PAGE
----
Whenever I spoke to any of the people from Tallahassee, they made something very clear: They cared about me, the person — not just the basketball player.

When I first met Coach Hamilton, it was a few years before I ever even got to IMG. He’d come down with the FSU staff, or it would just be his assistant, Coach Gates, who would come down and watch a game or workout. And whenever I spoke to any of the people from Tallahassee, they made something very clear: They cared about me, the person — not just the basketball player.

It was mostly Coach Gates, who is the head coach at Cleveland State now (BIG shout-out, because he’s my guy), who recruited me, so I got to know him really well. Whenever we’d talk, he’d make sure everything was all right with me. He’d ask about my dad, who was still up in New York working. He’d want to know about my family in Naples, and how I was dealing with the recruiting process as a whole. He felt like an older brother to me, almost.

And for me, somebody who felt way out of their comfort zone in this world — his friendship meant the world to me.

Florida grew on me, too. The lifestyle was familiar and staying in the state became important.

That’s why I went to Tallahassee.

I just never could have imagined how hard it would be to leave that place once I got there.

When I first got there and our season got underway … I’m not going to lie, the arena wasn’t really poppin’. We hadn’t made the tournament in five years and the program was just starting to find its legs again. But I remember at the end of December we went on the road and beat No. 12 Virginia. Then we came home, and our next five games were against Virginia Tech, Duke, North Carolina, Notre Dame and Louisville — they were all ranked in the AP Top 25. We won four of the five — the only game we lost was against UNC on the road in Chapel Hill. And I don’t think the Tucker Center has been the same since.

We didn’t lose a game at home all year.

And by the end of the season, the place was bumpin’.

It was incredible to play in front of those fans. They made me feel like family. Even on the road, they traveled so well and we always had support in every building we played in. Back on campus, whenever I’d bump into anybody who followed the team, they’d tell me what it meant to them to be cheering for a team that was competing at a high level again. Everybody was so kind and thankful. It’s just such a special place.

That year we made the tournament as a three-seed. We played down in Orlando against Florida Gulf Coast, and it was really eye-opening to me because I didn’t grow up watching the tournament. Experiencing the atmosphere firsthand, it was really a crazy vibe. I think maybe the weight of that stage hit a few of us and the game against FGCU was close. But Coach Ham … he really made the difference. He has this poise about him. No task is ever too great, no problem is unsolvable. Even when I felt like we were on the cusp of being upset, I just looked at him and he’d nod his head, like, Keep going, we’re going to get there. And we did, we made it to the second round.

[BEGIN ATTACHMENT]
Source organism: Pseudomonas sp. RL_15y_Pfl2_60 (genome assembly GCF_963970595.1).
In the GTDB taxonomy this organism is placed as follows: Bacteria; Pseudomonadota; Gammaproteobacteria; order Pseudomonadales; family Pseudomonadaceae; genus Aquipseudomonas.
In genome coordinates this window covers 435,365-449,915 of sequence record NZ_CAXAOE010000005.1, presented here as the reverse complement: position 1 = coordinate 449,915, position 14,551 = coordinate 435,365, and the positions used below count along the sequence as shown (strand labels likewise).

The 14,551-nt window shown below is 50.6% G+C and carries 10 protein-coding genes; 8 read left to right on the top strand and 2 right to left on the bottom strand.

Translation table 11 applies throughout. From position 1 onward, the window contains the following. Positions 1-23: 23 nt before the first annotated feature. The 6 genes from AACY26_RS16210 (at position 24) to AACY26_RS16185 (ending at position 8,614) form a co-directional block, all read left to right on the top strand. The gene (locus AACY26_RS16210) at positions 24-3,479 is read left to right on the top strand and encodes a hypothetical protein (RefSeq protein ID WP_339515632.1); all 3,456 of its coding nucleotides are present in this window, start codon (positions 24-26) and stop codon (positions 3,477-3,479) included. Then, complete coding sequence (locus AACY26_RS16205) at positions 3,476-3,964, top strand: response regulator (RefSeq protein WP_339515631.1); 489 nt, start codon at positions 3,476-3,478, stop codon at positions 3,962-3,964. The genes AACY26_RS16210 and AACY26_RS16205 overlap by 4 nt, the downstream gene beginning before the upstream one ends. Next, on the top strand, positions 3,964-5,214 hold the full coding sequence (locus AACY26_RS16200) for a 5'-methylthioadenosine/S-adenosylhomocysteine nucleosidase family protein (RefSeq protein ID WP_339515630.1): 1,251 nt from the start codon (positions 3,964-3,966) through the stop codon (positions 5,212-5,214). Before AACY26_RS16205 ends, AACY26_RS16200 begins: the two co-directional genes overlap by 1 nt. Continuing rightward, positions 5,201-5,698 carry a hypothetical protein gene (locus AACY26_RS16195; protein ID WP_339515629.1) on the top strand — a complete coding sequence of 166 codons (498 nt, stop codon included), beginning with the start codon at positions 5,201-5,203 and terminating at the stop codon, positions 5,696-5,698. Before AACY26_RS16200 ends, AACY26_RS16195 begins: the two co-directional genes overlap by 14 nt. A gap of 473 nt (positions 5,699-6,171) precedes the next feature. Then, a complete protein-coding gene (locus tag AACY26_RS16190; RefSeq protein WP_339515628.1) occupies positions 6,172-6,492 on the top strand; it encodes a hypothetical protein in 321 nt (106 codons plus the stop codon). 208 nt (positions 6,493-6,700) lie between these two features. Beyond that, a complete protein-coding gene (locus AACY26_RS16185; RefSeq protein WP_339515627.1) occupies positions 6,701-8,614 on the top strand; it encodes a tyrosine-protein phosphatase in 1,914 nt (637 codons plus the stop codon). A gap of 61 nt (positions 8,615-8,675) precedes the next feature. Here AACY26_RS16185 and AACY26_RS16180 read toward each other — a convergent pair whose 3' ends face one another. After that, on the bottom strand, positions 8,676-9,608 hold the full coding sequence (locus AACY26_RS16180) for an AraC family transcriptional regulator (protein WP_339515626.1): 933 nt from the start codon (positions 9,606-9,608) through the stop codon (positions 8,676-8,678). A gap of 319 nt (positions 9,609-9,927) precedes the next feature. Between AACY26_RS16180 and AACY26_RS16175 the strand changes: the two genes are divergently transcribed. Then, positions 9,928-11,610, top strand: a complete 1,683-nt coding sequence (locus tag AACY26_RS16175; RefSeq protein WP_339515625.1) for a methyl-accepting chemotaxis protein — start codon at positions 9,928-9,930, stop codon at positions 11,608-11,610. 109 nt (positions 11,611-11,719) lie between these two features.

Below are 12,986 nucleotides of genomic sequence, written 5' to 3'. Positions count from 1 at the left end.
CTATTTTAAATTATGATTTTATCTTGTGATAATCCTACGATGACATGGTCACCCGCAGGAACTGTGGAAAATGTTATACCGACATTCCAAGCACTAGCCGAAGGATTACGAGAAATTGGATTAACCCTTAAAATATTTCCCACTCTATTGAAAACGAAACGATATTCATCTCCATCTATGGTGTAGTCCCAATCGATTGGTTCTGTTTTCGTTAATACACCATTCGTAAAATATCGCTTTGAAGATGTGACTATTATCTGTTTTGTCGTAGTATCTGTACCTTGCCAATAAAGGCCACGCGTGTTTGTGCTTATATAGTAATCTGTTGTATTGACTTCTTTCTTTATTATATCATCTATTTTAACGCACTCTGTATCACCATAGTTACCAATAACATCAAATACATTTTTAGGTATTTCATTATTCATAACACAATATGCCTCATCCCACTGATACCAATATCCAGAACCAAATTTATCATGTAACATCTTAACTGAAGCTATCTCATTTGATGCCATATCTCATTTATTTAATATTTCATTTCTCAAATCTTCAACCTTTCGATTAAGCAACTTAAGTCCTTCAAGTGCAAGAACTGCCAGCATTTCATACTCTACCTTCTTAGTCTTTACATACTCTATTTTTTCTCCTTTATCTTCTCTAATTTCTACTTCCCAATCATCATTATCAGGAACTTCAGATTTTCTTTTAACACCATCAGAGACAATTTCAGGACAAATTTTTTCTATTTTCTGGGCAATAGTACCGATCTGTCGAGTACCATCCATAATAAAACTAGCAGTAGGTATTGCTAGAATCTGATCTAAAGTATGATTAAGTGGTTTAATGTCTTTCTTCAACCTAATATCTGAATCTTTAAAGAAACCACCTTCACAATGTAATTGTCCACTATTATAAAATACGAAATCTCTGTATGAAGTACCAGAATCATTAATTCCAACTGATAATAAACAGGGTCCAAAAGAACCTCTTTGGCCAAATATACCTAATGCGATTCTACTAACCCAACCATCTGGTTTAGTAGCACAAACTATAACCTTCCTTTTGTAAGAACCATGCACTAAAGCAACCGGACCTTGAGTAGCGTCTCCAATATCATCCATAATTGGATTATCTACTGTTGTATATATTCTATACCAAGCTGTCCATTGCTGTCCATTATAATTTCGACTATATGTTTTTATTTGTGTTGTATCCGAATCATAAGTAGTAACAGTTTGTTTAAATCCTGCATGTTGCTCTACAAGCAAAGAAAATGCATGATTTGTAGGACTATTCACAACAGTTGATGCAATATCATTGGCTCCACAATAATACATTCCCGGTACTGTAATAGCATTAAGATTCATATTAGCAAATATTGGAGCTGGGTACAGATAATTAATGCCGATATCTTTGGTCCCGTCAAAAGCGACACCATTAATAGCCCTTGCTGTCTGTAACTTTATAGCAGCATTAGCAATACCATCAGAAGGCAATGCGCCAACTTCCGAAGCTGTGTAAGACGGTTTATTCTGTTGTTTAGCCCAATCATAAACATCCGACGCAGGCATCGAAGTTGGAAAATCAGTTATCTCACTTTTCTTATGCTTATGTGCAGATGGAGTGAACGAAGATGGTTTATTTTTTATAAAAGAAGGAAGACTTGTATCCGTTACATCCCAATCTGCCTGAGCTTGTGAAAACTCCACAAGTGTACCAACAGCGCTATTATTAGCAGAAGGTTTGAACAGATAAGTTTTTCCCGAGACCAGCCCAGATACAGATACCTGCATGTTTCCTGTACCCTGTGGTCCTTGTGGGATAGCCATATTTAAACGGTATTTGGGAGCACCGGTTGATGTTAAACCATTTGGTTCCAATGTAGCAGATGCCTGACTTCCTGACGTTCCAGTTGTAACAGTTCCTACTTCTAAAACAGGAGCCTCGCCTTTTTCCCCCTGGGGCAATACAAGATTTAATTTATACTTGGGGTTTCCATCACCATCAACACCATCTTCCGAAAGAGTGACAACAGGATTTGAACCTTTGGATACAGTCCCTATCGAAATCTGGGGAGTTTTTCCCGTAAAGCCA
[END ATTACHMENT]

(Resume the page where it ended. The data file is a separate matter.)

Mark Wallheiser/AP PhotoIn hindsight, because we lost the next game to Xavier, it might not seem like much, that first-round win meant a lot.

Any time you can come together as a team when you’re all, deep down, feeling the heat … feeling the pressure — you remember those games for life. And the guys you went through it with, they become your brothers. 

I understood what our team was all about after that, which is why the loss to Xavier was so tough to take. I didn’t expect it, but as the seconds were ticking off the clock and it was hitting me I might be wearing an FSU jersey for the last time … man, I just started crying. I put a towel over my head and I just let it all wash over me.

All those memories, those brothers on my team — the relationships I made … I felt like I was losing them all with that loss.

I know now that that wasn’t the case and, of course, I’m still close with so many of those friends I made that year. But in the moment it was so tough. I wish I could go back and feel all those things again because you realize the pain came from a place of love, if that makes sense. I only hurt that day because of how much I grew to feel a part of  ’Nole Nation. 

I thank God I got the opportunity to attend Florida State, I’m truly grateful.

So I sincerely thank y’all, Tallahassee. It’s all love.

I got one last thing to say, alright? It’s a message to this year’s team. (Coach Ham, they better read this one!!!)

I know this sucks right now. It’s brutal. And I know there are a lot more important things than basketball, or playing out your senior year. But everything y’all went through this season — the grinding at the gym, the hours on the court — it was worth it. You brought an energy to Tallahassee that will last a long, long time.

I’ve been following you guys. I know we had a chance to go deep this year. Coach Ham and the staff started something with our group and we couldn’t finish it. But I know you could have. Y’all have been doing it all year, winning big games and making the Tucker Center jump. 

Y’all embraced the moment. You left your mark on the program. You did us proud. 

You created a legacy for yourselves.

And that legacy? It’s bigger than a tournament in March.

But so is what’s going on in the world right now. Stay safe, stay healthy. And most importantly, take care of your families and your communities. 

Because that’s how we do it in Tallahassee.

Jonathan Isaac
Orlando Magic